Judge Hackland saw it differently. In his ruling he stated: “it is difficult to accept an error in judgment defence based essentially on a stubborn sense of entitlement (concerning his football foundation) and a dismissive and confrontational attitude to the integrity commissioner and the [council] code of conduct.”[1] In short, Ford bullied his way to this decision. Instead of heeding professional advice that he needed to do things correctly he believed he was above it all.

Of course, being the bully he is, he will not go away. He has vowed to fight this ruling and run again if he is actually made to step down. People like Ford never learn from their mistakes because they believe themselves to be above it all. And if they don’t get their own way they stamp their feet, yell and scream and bully those who are disagreeing with them. I think Rob Ford needs a big time out.


Published in: on November 26, 2012 at 2:01 pm  Comments (2)  
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Dispatches from The Swamp – the ‘I hope’ edition

  • The most important thing for which I am hopeful today is that Barack Obama is re-elected tomorrow. This US election has been even more insane than normal. The attacks on women’s reproductive rights have been outrageous from blatantly false and crazy assertions that women’s bodies have supernatural powers and insistence that women carry babies they don’t want. I wonder how men would feel if women made decisions that forced them to undergo unwanted vasectomies. A Romney presidency would be a catastrophe of epic proportions for the United States and the world. We could expect an invasion of Iran,[1] further roll backs to the already patchy US safety net, and more economic disaster for the poor. At least Obama has the ‘incumbent’ factor, which generally favours the re-election of a sitting president.
  • I am hoping I can take next week off. I have had not had any significant time off in months that did not involve my mother. I do still have to go to Calgary weekend after next but if I can get a rest first that would be good.
  • Listening to Christy Clark announce the new Destination BC,[2] I am hoping she loses her voice. I am so tired of listening to her feign excitement when, really, she has nothing to be excited about and she sounds fake.

[1] Not that Obama’s foreign policy has been all that great either.

[2] Ya, we used to have Tourism BC.

Published in: on November 5, 2012 at 3:43 pm  Comments (2)  
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Reflections

Deb and I celebrated our 9th wedding anniversary last week. This means that equal marriage has been a reality in Canada for almost a decade. Honestly, I did not think we would see equal marriage a reality in my lifetime, if ever. It is amazing how quickly things can change politically.

What have been slow to change, however, are reflections of this reality in pop culture. This is now starting to change – at least in Canada. I recently watched an episode of Undercover Boss Canada[1] wherein a female employee was featured. They referenced her female partner as her wife. While I have grown accustomed to hearing this over the past 9 years, I still perk up and pay attention when that word is used in reference to same-sex couples. At first, the word ‘wife’, really bothered me. It made me think of notions of heterosexual marriage where the woman would slave away for the betterment of her family. Now, I am increasingly becoming more comfortable with the word even in reference to my own relationship.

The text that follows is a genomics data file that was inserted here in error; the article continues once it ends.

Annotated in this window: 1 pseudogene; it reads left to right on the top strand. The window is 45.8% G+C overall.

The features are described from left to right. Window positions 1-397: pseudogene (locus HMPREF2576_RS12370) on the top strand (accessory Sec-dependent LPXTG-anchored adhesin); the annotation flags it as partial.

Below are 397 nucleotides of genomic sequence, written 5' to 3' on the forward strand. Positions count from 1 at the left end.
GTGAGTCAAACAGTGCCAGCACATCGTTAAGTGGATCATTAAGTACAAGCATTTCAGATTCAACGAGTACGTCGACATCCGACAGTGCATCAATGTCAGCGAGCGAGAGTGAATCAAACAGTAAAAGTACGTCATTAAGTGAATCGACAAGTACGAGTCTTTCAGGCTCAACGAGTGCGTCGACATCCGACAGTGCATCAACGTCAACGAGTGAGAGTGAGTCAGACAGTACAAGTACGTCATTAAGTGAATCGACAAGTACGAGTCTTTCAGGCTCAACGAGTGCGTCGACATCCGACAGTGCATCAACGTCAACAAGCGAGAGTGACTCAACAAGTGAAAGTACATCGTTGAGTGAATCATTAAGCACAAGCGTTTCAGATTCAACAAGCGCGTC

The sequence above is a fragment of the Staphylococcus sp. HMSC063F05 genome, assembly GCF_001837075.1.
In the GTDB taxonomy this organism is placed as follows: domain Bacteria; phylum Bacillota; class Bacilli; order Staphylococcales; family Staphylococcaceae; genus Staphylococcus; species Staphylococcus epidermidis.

The other show was Dragon’s Den. They introduced two women as a couple who had been married for 6 years and no one batted an eye. Ultimately, this is how it should be. A same-sex marriage should be treated the same as any other marriage – that is a marriage of two people who love each other.

Representations in pop culture are imperative. We must see ourselves reflected in our culture if we are to feel accepted. I suspect that as equal marriage becomes more of a reality in the US, we will see more positive representations. This will go a long way towards reducing the stigma attached to being lesbian or gay. This will have huge positive effects for youth. If you are gay or lesbian, imagine being able to see someone like Ellen or hearing the song Same Love? What if you could tune into a popular show and see a married same-sex couple who was the same as the other couples, facing the same life issues as their parents. Here is the crux of what it means to be different: you don’t have any role models. As a young teenager, I completely related to music made by men singing about women. I could sing along and dream and not have to worry about my secret getting out. Now, how would I have felt if Little House on the Prairie had a same-sex couple represented – it would have been huge. I may not have felt so isolated.

As time goes by, I look forward to seeing how equal marriage is further expressed within our dominant culture.


[1] No commentary on my TV choices please!!!

Published in: on October 22, 2012 at 5:31 pm  Leave a Comment  
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Democracy is for Sissies

Is it just me or does it seem that our politicians are ruling via subterfuge? It seems like most government made decisions are one big shell game: ‘quick, look over there, shiny’ while a new tax is shoved down our throats. We can’t even count on them to maintain the integrity of their own values and ethics throughout the course of their time in power. Democracy has become code for bait and switch.